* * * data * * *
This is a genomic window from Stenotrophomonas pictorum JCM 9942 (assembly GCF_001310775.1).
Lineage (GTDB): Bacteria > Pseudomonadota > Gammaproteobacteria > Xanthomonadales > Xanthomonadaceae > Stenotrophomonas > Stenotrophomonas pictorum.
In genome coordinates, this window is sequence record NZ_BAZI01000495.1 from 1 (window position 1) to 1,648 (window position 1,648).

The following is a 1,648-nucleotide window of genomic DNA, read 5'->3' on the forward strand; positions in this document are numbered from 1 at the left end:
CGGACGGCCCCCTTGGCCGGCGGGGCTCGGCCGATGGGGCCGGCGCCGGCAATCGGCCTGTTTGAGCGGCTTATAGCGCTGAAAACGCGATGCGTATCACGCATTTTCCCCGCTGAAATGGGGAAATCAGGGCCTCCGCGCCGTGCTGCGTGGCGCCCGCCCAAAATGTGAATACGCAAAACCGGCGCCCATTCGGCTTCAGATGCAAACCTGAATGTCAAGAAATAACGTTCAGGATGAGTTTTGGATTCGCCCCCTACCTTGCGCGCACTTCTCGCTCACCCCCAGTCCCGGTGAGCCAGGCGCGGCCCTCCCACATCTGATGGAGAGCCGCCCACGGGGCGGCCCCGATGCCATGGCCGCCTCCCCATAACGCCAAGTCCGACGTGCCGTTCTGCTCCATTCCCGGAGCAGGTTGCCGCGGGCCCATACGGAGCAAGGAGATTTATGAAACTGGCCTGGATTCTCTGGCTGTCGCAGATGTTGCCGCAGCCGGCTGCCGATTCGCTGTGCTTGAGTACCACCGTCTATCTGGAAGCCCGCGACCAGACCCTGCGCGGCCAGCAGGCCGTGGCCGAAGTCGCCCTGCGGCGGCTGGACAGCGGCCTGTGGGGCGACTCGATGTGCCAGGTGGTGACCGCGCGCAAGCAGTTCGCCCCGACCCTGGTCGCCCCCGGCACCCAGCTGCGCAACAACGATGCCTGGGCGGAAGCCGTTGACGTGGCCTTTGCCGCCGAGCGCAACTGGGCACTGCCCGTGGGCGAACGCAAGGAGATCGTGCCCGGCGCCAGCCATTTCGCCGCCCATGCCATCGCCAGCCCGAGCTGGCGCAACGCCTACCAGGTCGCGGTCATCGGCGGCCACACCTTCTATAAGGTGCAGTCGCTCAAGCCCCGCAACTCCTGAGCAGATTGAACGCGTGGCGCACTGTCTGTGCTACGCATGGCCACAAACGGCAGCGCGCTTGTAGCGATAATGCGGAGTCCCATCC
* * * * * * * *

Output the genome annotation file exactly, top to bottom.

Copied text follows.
This is a genomic window from Stenotrophomonas pictorum JCM 9942 (assembly GCF_001310775.1).
Lineage (GTDB): Bacteria > Pseudomonadota > Gammaproteobacteria > Xanthomonadales > Xanthomonadaceae > Stenotrophomonas > Stenotrophomonas pictorum.
In genome coordinates, this window is sequence record NZ_BAZI01000495.1 from 1 (window position 1) to 1,648 (window position 1,648).

The following is a 1,648-nucleotide window of genomic DNA, read 5'->3' on the forward strand; positions in this document are numbered from 1 at the left end:
CGGACGGCCCCCTTGGCCGGCGGGGCTCGGCCGATGGGGCCGGCGCCGGCAATCGGCCTGTTTGAGCGGCTTATAGCGCTGAAAACGCGATGCGTATCACGCATTTTCCCCGCTGAAATGGGGAAATCAGGGCCTCCGCGCCGTGCTGCGTGGCGCCCGCCCAAAATGTGAATACGCAAAACCGGCGCCCATTCGGCTTCAGATGCAAACCTGAATGTCAAGAAATAACGTTCAGGATGAGTTTTGGATTCGCCCCCTACCTTGCGCGCACTTCTCGCTCACCCCCAGTCCCGGTGAGCCAGGCGCGGCCCTCCCACATCTGATGGAGAGCCGCCCACGGGGCGGCCCCGATGCCATGGCCGCCTCCCCATAACGCCAAGTCCGACGTGCCGTTCTGCTCCATTCCCGGAGCAGGTTGCCGCGGGCCCATACGGAGCAAGGAGATTTATGAAACTGGCCTGGATTCTCTGGCTGTCGCAGATGTTGCCGCAGCCGGCTGCCGATTCGCTGTGCTTGAGTACCACCGTCTATCTGGAAGCCCGCGACCAGACCCTGCGCGGCCAGCAGGCCGTGGCCGAAGTCGCCCTGCGGCGGCTGGACAGCGGCCTGTGGGGCGACTCGATGTGCCAGGTGGTGACCGCGCGCAAGCAGTTCGCCCCGACCCTGGTCGCCCCCGGCACCCAGCTGCGCAACAACGATGCCTGGGCGGAAGCCGTTGACGTGGCCTTTGCCGCCGAGCGCAACTGGGCACTGCCCGTGGGCGAACGCAAGGAGATCGTGCCCGGCGCCAGCCATTTCGCCGCCCATGCCATCGCCAGCCCGAGCTGGCGCAACGCCTACCAGGTCGCGGTCATCGGCGGCCACACCTTCTATAAGGTGCAGTCGCTCAAGCCCCGCAACTCCTGAGCAGATTGAACGCGTGGCGCACTGTCTGTGCTACGCATGGCCACAAACGGCAGCGCGCTTGTAGCGATAATGCGGAGTCCCATCC